When our shoulders connected, she jumped, then shrugged. "Fine." She paused for a moment, then lifted her head to meet my gaze. "I just really do not want to do a partner project with you." Her eyes flashed gray for a millisecond, which meant one of two things: either she was getting ready to feed, or she was releasing pheromones.
She took a deep breath, and I had to force my gaze to stay on her face. Yep, she'd unwittingly released pheromones for the first time since I'd known her. And apparently, I wasn't the only one affected by them, because at least three of the guys nearby turned toward her. And they didn't bother to keep their eyes on her face.
Clearing my throat, I focused on her words. "I understand. I hope you don't mind if I feel the opposite."
Her brow furrowed, and I mentally kicked myself for giving mixed signals. It didn't help that I was giving myself mixed signals. I needed to focus on the task at hand. Emmy was my job, not my girl. I was here to make sure she transitioned safely and quietly, and that would certainly involve other guys being interested in her.
Love wasn't for creatures like us. I had already learned that lesson the hard way, and I had to make sure Emmy learned it before she made the same mistake. Whether she liked it or not.
As soon as class was over, I snuck out to my Jeep to call in. One of the worst parts of this job — besides purposely deceiving Emmy — was contacting demonic creatures. I snorted. "Demonic" was the only real way to describe them, but they were nothing like humans' idea of demons. They had nothing to do with any religion or anyone's "God." They just were. I wasn't sure I'd say they were pure evil — my perceptions of good and evil had died along with Caroline — but they were as close to evil as anything I'd seen or heard of. Whatever they were, wherever they came from, I had to report to The Powers at least once a week.
I pulled the bowl and incense from my bag and psyched myself up for handling The Powers' presence. It was always worse in the car because of the cramped space. Plus, my handler, Z, had been rough on me the last couple of reports, and, even though I was calling in with what they would consider good news, Z often lashed out before I had even finished my report.
After setting the bowl up in the passenger seat, I lit the incense and recited the incantation that would invoke Z. They filled the car with an invisible presence, their scrutiny making me feel like an ant under a magnifying glass on a sunny day. Uncomfortable was an understatement.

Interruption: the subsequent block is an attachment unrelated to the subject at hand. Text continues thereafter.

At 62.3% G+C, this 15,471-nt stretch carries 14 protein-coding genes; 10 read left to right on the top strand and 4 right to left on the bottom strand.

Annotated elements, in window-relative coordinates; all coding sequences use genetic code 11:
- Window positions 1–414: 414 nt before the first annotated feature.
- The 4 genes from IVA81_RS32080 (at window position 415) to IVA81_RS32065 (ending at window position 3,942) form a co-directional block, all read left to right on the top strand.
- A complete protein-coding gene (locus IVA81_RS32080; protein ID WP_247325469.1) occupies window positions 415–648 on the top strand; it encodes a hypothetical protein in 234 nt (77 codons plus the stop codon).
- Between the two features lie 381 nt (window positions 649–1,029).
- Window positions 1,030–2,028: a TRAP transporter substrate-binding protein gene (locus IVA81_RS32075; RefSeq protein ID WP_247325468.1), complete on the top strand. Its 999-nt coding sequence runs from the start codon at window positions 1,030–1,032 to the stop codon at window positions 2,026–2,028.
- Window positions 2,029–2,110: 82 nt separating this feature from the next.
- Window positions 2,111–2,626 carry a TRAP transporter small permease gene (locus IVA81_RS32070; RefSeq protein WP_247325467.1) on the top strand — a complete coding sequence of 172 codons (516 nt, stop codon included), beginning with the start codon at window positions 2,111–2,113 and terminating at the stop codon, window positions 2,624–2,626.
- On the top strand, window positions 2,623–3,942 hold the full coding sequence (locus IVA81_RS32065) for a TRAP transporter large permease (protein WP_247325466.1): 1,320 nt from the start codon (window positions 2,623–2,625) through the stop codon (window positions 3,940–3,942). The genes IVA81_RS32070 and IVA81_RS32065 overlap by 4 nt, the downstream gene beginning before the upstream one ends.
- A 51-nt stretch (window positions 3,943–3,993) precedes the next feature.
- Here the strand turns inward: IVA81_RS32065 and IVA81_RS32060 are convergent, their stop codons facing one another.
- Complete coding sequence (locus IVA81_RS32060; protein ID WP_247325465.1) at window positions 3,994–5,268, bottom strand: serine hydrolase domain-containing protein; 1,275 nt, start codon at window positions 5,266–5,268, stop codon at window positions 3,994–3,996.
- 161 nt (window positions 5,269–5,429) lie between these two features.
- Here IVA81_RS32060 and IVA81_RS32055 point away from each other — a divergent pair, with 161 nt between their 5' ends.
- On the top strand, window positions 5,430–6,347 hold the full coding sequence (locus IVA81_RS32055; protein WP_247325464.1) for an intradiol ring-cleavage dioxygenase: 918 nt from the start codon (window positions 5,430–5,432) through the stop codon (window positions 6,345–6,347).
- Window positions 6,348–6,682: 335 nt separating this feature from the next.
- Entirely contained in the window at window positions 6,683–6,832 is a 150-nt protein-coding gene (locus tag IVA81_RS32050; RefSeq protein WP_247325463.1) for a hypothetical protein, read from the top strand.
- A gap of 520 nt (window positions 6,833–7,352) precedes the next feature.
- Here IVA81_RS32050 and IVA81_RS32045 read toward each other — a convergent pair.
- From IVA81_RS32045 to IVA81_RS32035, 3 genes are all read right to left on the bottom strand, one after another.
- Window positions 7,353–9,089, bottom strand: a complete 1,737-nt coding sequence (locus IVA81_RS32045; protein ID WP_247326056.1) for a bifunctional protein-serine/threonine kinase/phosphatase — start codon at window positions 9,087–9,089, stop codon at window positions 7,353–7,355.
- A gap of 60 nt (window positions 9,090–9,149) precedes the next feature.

"Well?" The pressure of Z's voice rumbled through me, and I resisted the urge to squirm. They had once told me they liked that — not in a good way, but more like a cat playing with a mouse.
I cleared my throat. "She is showing signs of coming into her powers, Z — sir." I gulped. I had almost used my nickname for them. The last time I had slipped up like that, Z let me know — painfully — that they didn't like their servants calling them anything but sir or master. "It won't be long now — her mom must teach her soon."
Z made a sound that would have been a snort, if a snort sounded like threatening thunder. "That is why you are here. Melinda has failed before, and you are to make sure she doesn't fail again." They ran an invisible claw down my cheek, enough to sting, but not enough to leave a mark.
"Do not interfere, but make sure Emmy doesn't make the same mistake you made and expose us. We will expect a report of any developments from now until this assignment is complete."
"Yes, sir." Before the last sound left my lips, the weight of Z's presence lifted, and I was finally able to take a deep breath.
I only hoped Emmy's mom, Melinda, would help in that department. She had to tell Emmy what was going on soon. It was clear Emmy knew nothing about what she was, and if the gazes of the guys in class were any indication, her time sliding along under everyone's radar was coming to a halt.
Excerpted from Kiss Me, Kill You by Larissa Hardesty, Jenn Mishler. Copyright © 2017 Larissa Hardesty. Excerpted by permission of Entangled Publishing, LLC.